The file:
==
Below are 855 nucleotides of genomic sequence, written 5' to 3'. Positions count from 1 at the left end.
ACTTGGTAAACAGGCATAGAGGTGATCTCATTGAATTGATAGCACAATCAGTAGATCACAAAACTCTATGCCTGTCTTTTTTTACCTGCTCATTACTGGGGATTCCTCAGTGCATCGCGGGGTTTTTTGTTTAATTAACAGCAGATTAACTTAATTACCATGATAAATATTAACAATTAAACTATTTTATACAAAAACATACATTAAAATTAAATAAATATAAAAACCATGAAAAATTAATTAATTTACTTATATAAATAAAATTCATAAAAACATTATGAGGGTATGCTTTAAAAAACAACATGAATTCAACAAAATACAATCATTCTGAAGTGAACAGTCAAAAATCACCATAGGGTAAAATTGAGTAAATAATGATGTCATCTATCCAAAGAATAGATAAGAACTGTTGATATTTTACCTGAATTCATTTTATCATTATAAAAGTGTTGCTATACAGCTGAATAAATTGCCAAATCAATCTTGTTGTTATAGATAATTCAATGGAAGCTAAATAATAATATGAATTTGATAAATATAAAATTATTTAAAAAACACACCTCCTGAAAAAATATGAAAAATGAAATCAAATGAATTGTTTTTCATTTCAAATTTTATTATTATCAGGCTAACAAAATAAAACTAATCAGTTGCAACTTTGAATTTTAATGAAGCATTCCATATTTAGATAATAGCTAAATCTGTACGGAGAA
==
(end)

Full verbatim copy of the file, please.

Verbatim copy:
Below are 855 nucleotides of genomic sequence, written 5' to 3'. Positions count from 1 at the left end.
ACTTGGTAAACAGGCATAGAGGTGATCTCATTGAATTGATAGCACAATCAGTAGATCACAAAACTCTATGCCTGTCTTTTTTTACCTGCTCATTACTGGGGATTCCTCAGTGCATCGCGGGGTTTTTTGTTTAATTAACAGCAGATTAACTTAATTACCATGATAAATATTAACAATTAAACTATTTTATACAAAAACATACATTAAAATTAAATAAATATAAAAACCATGAAAAATTAATTAATTTACTTATATAAATAAAATTCATAAAAACATTATGAGGGTATGCTTTAAAAAACAACATGAATTCAACAAAATACAATCATTCTGAAGTGAACAGTCAAAAATCACCATAGGGTAAAATTGAGTAAATAATGATGTCATCTATCCAAAGAATAGATAAGAACTGTTGATATTTTACCTGAATTCATTTTATCATTATAAAAGTGTTGCTATACAGCTGAATAAATTGCCAAATCAATCTTGTTGTTATAGATAATTCAATGGAAGCTAAATAATAATATGAATTTGATAAATATAAAATTATTTAAAAAACACACCTCCTGAAAAAATATGAAAAATGAAATCAAATGAATTGTTTTTCATTTCAAATTTTATTATTATCAGGCTAACAAAATAAAACTAATCAGTTGCAACTTTGAATTTTAATGAAGCATTCCATATTTAGATAATAGCTAAATCTGTACGGAGAA